It’s clear that retail guru Ron Johnson couldn’t recreate the astounding success he enjoyed at Apple during his 17-month stint at J.C. Penney, but the situation is so dire for the retail chain that it has begun to run an apology commercial acknowledging that the changes instituted by Mr. Johnson were not appreciated by customers.
After leaving Apple in late 2011 to assume the position of CEO at J.C. Penney, Mr. Johnson introduced broad changes to the company’s core business model. In an attempt to mirror the appeal of Apple Retail Stores, he sought to replace J.C. Penney’s chaotic pricing and inventory system with a simplified three-tiered model that offered discounts on targeted items for a predefined period of time instead of short-notice clearance sales.
Mr. Johnson also made it a priority to enhance the company’s image so as to attract higher-end boutique brands. Although never fully implemented, his plans called for a series of “stores within a store,” in which various brands would occupy uniquely designed sections of the store around a central “town square” which would house customer service and shopper amenities.
Although Mr. Johnson’s plans were met with positive feedback from the media and retail industry watchers, the changes never caught on with customers, and the company’s board of directors could no longer ignore the mounting financial losses. With revenues down 25 percent in 2012, and losses of $552 million in the fourth quarter, the J.C. Penney board fired Mr. Johnson in early April, replacing him with his direct predecessor, Mike Ullman.
Now, as the company gears up for spring and attempts to determine its future, it has released a new apology commercial, titled “It’s No Secret,” which reads:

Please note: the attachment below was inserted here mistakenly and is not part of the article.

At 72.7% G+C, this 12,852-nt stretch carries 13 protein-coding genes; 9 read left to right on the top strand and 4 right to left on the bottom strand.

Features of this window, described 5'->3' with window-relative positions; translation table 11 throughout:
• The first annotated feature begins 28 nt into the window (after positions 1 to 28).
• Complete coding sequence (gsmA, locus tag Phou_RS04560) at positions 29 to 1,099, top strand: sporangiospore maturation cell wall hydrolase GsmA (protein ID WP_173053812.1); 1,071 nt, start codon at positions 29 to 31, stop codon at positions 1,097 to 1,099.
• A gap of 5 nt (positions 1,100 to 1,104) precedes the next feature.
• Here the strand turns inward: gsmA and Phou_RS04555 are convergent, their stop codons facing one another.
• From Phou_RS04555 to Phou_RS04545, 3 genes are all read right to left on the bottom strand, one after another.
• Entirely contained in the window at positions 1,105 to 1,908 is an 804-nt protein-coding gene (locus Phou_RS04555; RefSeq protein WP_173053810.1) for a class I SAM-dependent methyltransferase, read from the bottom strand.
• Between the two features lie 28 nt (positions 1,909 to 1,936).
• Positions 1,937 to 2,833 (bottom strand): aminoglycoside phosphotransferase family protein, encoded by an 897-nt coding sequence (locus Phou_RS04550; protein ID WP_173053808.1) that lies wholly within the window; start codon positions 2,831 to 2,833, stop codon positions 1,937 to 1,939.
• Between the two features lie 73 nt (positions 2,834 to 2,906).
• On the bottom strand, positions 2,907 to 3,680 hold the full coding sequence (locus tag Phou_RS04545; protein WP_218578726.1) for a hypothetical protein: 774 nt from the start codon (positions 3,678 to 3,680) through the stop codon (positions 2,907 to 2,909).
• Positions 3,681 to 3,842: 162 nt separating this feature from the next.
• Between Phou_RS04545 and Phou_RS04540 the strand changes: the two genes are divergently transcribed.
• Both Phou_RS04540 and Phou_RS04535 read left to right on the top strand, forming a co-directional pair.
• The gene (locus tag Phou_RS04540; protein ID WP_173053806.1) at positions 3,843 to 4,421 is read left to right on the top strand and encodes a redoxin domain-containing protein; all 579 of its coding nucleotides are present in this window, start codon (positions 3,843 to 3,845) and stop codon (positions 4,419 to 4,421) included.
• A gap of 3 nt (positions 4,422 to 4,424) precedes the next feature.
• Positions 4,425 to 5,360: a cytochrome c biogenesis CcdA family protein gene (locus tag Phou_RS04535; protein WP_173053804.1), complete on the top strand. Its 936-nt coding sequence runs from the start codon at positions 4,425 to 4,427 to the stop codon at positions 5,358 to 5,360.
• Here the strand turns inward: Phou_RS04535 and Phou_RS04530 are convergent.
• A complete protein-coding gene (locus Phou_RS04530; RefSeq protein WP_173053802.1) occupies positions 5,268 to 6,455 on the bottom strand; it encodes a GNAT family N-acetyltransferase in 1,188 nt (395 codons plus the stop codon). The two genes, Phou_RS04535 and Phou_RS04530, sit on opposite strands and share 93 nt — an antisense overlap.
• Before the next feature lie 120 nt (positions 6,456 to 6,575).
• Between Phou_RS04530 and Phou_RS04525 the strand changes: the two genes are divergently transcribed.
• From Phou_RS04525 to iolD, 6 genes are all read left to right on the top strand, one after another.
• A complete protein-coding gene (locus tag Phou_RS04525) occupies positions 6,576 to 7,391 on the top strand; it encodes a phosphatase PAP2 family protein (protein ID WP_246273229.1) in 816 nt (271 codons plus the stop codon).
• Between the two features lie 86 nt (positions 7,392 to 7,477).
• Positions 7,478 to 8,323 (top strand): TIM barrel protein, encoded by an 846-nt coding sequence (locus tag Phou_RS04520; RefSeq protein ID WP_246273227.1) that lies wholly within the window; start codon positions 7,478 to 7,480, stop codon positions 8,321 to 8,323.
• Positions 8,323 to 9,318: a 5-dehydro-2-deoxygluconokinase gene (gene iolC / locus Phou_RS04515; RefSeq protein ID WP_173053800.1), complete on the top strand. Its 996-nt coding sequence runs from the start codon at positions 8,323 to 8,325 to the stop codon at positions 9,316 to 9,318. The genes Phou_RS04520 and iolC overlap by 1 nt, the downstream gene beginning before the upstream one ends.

It’s no secret, recently JCPenney changed. Some changes you liked and some you didn’t, but what matters from mistakes is what we learn. We learned a very simple thing, to listen to you. To hear what you need, to make your life more beautiful. Come back to JCPenney, we heard you. Now, we’d love to see you.
Although viewed in context as an attempt to distance itself from its former CEO, Bloomberg reports that development of the commercial began several months ago during Mr. Johnson’s tenure. It’s therefore unknown if the commercial was designed with its current perception in mind, or if it was part of Mr. Johnson’s revised plans to save the company.
In the wake of his dismissal from J.C. Penney, there is much speculation over Mr. Johnson’s future, with many hoping that he returns to Apple. The Cupertino company has been unable to find a suitable replacement since Mr. Johnson’s departure, and Apple CEO Tim Cook could arguably benefit from the return of a company veteran.